Wednesday, August 20 2014 1:35 PM EDT2014-08-20 17:35:47 GMT
Lyndi Trischler has a passion for police work. She became a Florence Police officer in February 2012. Last year, she welcomed her first daughter and a few months later became pregnant with her firstMore >>
Lyndi Trischler has a passion for police work. That's why she became a Florence Police officer in 2012. Now, she says, she is forced to choose between her job and her family.More >>
Dashcam footage captures an amazingly acrobatic motorcycle accident. As a car switches lanes, a motorcyclist slams into the vehicle's rear bumper. The motorcyclists is launched into the air, flips andMore >>
Dashcam footage captures an amazingly acrobatic motorcycle accident.More >>
Tuesday, August 19 2014 4:10 PM EDT2014-08-19 20:10:07 GMT
The police chief for Gulf Shores along Alabama's coast is weighing-in on the actions of the law enforcement commander in charge of Ferguson, Missouri's in the wake of an escalating crisis brought on byMore >>
Gulf Shores Police Chief Ed Delmore wrote a blistering open letter to Captain Ronald S. Johnson, who was given command of law enforcement operations following days of looting and rioting in the city.More >>
Clean-up crews are scooping up and hauling away debris from the former Arbors of Toledo property. On Monday, the former nursing home was torn down, which drew the attention of scavengers.
Dozens of people were scouring the site for scrap metal, and that caught the Toledo Police Department's attention, as officers chased looters off the property. A TPD spokesman says no citations were issued.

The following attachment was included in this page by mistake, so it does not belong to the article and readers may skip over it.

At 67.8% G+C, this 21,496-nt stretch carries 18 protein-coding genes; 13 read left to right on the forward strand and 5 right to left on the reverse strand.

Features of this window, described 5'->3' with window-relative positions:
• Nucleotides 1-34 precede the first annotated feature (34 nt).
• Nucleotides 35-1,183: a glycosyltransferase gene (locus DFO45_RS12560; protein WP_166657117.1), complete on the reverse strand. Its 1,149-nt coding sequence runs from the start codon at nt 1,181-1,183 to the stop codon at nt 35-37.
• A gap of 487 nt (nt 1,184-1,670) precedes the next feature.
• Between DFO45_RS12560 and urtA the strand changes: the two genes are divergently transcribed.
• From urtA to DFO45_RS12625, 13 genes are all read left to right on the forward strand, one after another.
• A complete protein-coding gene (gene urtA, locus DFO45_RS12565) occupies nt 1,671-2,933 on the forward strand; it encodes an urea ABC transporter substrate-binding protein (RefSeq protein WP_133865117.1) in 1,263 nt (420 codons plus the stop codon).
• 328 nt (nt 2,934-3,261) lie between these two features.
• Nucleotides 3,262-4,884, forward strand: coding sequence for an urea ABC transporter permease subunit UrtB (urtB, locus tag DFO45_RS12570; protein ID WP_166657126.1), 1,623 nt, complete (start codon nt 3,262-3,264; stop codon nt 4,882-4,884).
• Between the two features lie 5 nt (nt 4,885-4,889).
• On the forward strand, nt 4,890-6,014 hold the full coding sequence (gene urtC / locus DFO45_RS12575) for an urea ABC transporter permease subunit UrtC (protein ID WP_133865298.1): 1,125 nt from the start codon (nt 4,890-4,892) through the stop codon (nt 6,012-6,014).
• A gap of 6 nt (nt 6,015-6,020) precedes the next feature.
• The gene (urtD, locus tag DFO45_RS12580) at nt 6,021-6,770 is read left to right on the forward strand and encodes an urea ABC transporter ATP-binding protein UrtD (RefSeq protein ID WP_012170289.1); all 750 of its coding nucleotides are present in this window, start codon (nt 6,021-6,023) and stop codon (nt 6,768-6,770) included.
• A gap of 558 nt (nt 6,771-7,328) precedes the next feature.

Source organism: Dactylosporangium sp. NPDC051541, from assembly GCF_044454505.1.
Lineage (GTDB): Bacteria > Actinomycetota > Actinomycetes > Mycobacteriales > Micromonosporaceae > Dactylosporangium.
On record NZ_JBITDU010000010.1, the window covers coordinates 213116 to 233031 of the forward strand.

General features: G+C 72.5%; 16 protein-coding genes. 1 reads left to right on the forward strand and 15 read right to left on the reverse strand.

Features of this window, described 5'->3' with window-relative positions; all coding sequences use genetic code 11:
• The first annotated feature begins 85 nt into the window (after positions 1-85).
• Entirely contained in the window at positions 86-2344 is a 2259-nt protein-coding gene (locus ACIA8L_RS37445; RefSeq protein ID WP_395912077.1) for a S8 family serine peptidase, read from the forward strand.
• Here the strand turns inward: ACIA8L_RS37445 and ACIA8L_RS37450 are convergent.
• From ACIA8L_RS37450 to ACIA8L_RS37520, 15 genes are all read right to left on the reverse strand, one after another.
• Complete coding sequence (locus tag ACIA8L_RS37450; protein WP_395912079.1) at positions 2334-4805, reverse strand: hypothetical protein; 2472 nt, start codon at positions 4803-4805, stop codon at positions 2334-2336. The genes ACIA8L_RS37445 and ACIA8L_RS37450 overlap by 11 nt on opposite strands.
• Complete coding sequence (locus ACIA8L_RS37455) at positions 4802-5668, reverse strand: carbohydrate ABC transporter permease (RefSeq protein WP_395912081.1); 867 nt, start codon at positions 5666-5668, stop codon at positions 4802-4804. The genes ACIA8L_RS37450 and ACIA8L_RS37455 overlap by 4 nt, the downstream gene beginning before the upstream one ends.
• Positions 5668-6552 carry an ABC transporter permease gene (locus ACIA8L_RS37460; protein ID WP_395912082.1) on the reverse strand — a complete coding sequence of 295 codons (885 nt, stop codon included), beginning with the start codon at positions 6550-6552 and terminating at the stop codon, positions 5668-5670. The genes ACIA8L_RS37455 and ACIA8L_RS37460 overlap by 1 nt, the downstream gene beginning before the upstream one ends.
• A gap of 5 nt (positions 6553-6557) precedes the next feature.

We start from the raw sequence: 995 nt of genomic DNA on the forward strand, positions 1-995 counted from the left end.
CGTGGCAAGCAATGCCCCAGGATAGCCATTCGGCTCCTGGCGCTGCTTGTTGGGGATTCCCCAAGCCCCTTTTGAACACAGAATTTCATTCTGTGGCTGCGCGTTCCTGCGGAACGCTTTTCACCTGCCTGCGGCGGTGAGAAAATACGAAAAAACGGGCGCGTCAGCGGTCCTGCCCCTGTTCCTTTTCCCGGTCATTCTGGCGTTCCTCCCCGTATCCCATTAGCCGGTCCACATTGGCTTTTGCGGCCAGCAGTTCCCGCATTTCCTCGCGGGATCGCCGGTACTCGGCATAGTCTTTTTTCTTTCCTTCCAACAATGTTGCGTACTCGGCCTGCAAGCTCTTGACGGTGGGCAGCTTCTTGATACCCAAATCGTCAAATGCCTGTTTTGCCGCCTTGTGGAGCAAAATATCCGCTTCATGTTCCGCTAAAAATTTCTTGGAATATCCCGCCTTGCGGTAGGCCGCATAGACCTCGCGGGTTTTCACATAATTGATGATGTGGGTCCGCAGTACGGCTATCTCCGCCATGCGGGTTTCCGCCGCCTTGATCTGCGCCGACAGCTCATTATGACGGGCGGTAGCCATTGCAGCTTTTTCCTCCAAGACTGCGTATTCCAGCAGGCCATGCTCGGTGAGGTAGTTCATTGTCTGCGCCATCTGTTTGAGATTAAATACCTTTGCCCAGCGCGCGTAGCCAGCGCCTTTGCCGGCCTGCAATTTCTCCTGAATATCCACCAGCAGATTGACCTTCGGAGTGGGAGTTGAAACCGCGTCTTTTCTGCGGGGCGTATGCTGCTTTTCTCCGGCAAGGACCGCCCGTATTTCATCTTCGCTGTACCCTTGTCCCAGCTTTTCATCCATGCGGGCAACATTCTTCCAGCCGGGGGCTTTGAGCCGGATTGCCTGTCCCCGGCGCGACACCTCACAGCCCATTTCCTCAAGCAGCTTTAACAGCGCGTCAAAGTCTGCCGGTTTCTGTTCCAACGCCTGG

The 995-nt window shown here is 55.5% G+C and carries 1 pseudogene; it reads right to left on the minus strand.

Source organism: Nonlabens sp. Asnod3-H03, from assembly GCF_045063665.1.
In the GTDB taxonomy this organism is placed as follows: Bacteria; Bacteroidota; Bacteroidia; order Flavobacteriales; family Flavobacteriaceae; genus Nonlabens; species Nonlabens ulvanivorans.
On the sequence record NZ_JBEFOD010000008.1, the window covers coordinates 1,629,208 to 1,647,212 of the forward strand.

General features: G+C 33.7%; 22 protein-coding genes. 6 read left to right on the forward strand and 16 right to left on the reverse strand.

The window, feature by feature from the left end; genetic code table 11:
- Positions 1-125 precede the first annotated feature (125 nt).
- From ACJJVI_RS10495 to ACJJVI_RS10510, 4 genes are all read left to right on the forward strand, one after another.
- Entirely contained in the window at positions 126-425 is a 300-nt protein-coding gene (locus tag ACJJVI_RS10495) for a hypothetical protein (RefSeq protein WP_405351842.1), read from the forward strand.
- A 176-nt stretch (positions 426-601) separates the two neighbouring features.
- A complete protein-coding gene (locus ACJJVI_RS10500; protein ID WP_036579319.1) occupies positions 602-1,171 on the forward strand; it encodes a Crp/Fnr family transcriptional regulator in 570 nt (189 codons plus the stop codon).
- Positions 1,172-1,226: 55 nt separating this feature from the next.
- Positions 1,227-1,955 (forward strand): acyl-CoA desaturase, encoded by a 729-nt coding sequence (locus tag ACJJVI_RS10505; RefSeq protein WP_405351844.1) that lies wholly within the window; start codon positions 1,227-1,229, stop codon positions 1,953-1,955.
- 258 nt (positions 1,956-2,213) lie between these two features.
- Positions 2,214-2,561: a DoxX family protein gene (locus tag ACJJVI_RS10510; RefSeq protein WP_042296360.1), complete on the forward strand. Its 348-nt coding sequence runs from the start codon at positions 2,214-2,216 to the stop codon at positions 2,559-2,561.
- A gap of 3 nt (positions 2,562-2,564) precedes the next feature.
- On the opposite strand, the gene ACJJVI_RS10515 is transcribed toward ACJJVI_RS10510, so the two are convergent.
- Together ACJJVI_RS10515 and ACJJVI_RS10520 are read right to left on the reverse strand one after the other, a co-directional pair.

David Mann, Lucas County Land Bank president, says while there's not much scrap value on the property, he's confident police will monitor the situation.
"Any time a demolition happens in this community, there are folks that feel like they can enter onto the property and take what they think is free for them, when in reality, it's a crime. In this case, it's not part of the value that we're getting out of the demolition. Unfortunately, though, that's still private property, and it's not a free-for-all for the community," explained Mann.
The property was acquired by the land bank after the previous owner fell behind on tax payments exceeding $100,000. After the site is cleaned up, it will be gifted to the Bronson Place Association, where neighbors plan to build an arboretum.
"The city, the county, and the land bank have prioritized this demolition. The debris associated with that demolition is going to be cleaned up relatively quickly," said Mann.